We prepare students to succeed in diverse fields through broad, interdisciplinary training in the life sciences.
OSU-Cascades offers a bachelor of science degree in biology. Issues and advances in areas such as biotechnology, environmental science, medicine and other fields continually emphasize the importance of biology and biologists in the future of our country and the world. The biology program prepares students for diverse fields through broad, interdisciplinary training in the life sciences. You'll have access to world-class faculty and undergraduate research opportunities. This major is also ideal for students who are looking to continue from undergraduate into professional/medical programs.
Post-baccalaureate students who are interested in biology need to check the Admission Criteria for Post-Bacc Students from OSU's College of Science.
Bachelor of Science in Biology
The minor in biology includes a required introductory biology sequence with a chemistry prerequisite or co-requisite (BI 211, BI 212, BI 213, Principles of Biology), a required course in cell and molecular biology (BI314) and 13 or more credits of upper division courses offered under the elective listed on the curriculum checklist.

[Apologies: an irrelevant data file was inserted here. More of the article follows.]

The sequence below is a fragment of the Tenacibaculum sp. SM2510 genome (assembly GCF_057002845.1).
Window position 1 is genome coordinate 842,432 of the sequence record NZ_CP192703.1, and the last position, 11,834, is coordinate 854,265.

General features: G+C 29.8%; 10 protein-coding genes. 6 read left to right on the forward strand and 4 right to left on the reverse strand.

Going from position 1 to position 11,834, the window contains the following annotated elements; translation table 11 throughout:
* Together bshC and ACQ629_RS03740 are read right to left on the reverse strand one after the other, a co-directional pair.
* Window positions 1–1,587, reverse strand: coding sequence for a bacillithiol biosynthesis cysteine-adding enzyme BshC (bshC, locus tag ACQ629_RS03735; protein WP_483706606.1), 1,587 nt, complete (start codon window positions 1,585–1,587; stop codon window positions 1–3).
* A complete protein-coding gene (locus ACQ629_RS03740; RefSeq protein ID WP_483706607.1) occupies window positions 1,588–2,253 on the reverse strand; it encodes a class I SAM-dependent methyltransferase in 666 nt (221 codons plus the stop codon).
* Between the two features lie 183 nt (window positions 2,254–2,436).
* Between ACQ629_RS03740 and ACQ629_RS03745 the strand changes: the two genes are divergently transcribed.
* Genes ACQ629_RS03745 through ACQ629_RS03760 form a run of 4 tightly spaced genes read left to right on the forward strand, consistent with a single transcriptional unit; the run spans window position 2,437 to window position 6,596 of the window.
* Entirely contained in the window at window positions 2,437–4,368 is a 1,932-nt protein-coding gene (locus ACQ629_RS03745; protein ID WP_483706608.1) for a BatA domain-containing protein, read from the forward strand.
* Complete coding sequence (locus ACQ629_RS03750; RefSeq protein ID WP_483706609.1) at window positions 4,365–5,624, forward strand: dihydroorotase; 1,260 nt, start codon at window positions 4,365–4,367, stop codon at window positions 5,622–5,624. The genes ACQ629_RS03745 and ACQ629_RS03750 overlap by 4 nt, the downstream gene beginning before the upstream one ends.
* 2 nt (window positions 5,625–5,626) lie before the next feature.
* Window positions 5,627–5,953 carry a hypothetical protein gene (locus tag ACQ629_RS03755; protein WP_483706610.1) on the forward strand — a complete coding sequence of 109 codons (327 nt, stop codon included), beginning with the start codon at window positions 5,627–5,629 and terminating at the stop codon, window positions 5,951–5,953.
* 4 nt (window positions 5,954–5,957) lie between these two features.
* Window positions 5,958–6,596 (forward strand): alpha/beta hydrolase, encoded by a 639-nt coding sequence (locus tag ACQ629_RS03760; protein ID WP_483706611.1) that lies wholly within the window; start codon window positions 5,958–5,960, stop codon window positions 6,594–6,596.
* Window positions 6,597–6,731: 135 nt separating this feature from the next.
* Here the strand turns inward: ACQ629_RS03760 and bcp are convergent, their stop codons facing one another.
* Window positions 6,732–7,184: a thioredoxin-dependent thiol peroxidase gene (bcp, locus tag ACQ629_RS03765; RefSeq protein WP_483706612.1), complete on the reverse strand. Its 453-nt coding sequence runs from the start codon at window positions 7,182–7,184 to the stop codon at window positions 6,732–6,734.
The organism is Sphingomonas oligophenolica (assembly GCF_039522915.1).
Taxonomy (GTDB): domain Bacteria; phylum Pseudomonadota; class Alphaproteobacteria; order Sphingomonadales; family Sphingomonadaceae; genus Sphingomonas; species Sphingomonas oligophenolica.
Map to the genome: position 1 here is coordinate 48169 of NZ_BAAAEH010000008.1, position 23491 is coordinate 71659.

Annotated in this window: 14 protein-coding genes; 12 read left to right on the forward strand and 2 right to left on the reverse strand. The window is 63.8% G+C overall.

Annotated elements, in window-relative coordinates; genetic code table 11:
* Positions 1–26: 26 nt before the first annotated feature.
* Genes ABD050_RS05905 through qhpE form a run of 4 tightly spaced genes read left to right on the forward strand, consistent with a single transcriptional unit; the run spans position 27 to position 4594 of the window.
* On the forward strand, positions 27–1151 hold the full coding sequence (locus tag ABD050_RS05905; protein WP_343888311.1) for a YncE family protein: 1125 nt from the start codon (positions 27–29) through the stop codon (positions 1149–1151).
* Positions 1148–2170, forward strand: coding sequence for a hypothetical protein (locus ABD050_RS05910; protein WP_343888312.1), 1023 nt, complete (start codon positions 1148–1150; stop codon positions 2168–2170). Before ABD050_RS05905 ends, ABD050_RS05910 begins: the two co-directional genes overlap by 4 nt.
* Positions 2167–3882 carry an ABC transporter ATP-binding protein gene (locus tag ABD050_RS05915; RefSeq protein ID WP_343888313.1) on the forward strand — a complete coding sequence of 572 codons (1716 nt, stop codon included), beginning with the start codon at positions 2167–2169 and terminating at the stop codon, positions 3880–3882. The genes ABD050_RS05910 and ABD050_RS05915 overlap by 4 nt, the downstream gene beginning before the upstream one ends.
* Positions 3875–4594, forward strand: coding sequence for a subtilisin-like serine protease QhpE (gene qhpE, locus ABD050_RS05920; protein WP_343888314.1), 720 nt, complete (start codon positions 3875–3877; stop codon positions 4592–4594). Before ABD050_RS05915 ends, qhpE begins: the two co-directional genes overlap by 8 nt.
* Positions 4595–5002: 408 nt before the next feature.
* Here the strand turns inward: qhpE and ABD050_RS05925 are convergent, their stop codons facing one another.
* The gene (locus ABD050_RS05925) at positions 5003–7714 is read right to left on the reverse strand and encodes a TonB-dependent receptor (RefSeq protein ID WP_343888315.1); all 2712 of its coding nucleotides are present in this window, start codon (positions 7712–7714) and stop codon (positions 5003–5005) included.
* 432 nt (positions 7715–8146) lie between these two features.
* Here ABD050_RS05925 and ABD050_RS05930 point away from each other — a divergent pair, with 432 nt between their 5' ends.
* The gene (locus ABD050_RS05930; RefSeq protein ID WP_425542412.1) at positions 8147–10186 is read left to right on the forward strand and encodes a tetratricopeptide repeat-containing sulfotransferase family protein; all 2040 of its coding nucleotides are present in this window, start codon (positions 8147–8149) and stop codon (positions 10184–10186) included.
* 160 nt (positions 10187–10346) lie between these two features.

When Maddie Moss ’20 was in high school, she job shadowed a pharmacist in an intensive care unit at a hospital in Portland. That was it for her. She knew what she wanted to do. Now enrolled in the Oregon State University/Oregon Health & Science University Doctor of Pharmacy program – Maddie is on her way. “The one-to-one, personalized education at OSU-Cascades helped me feel so prepared for the pharmacy program,” she said. In addition to earning a Pharm.D. degree, Maddie is dually enrolled in OSU’s Master of Business Administration program. Soon – she’ll have high school students shadowing her.
Biotech in Bend is growing. It’s an industry that needs interns and skilled employees. Six recent graduates — five of them biology majors — found jobs at Thermo Fisher Scientific’s Bend site, where experts turn insoluble compounds into soluble compounds that can help improve human health. Chris Lawler ’16 and James Taylor ’18 are formulation technicians. James King ’18 is a method development scientist. Nicole Robbins ’18 is a quality control scientist and Cheyenne Sproat ’20 is taking her degree to the people side — she’s a senior human resources coordinator.
Originally from Wisconsin, Brittnye Freeberg is the first in her family to attend college. The mother of three was working at a convenience store in Bend and under the stress of the housing crunch when she decided to pursue a bachelor's degree for better job security. At OSU-Cascades, she found her calling in the lab — as a Layman Fellow she examined tent caterpillar plant detoxification and resistance to anesthesia in fruit flies. Brittnye interned as a lab tech with Lonza Pharma and Biotech and after graduation accepted a full-time position at Lonza as a product development scientist.
Introduction to Human Anatomy & Physiology
Cell and Molecular Biology
Biodiversity: Causes, Consequences, and Conservation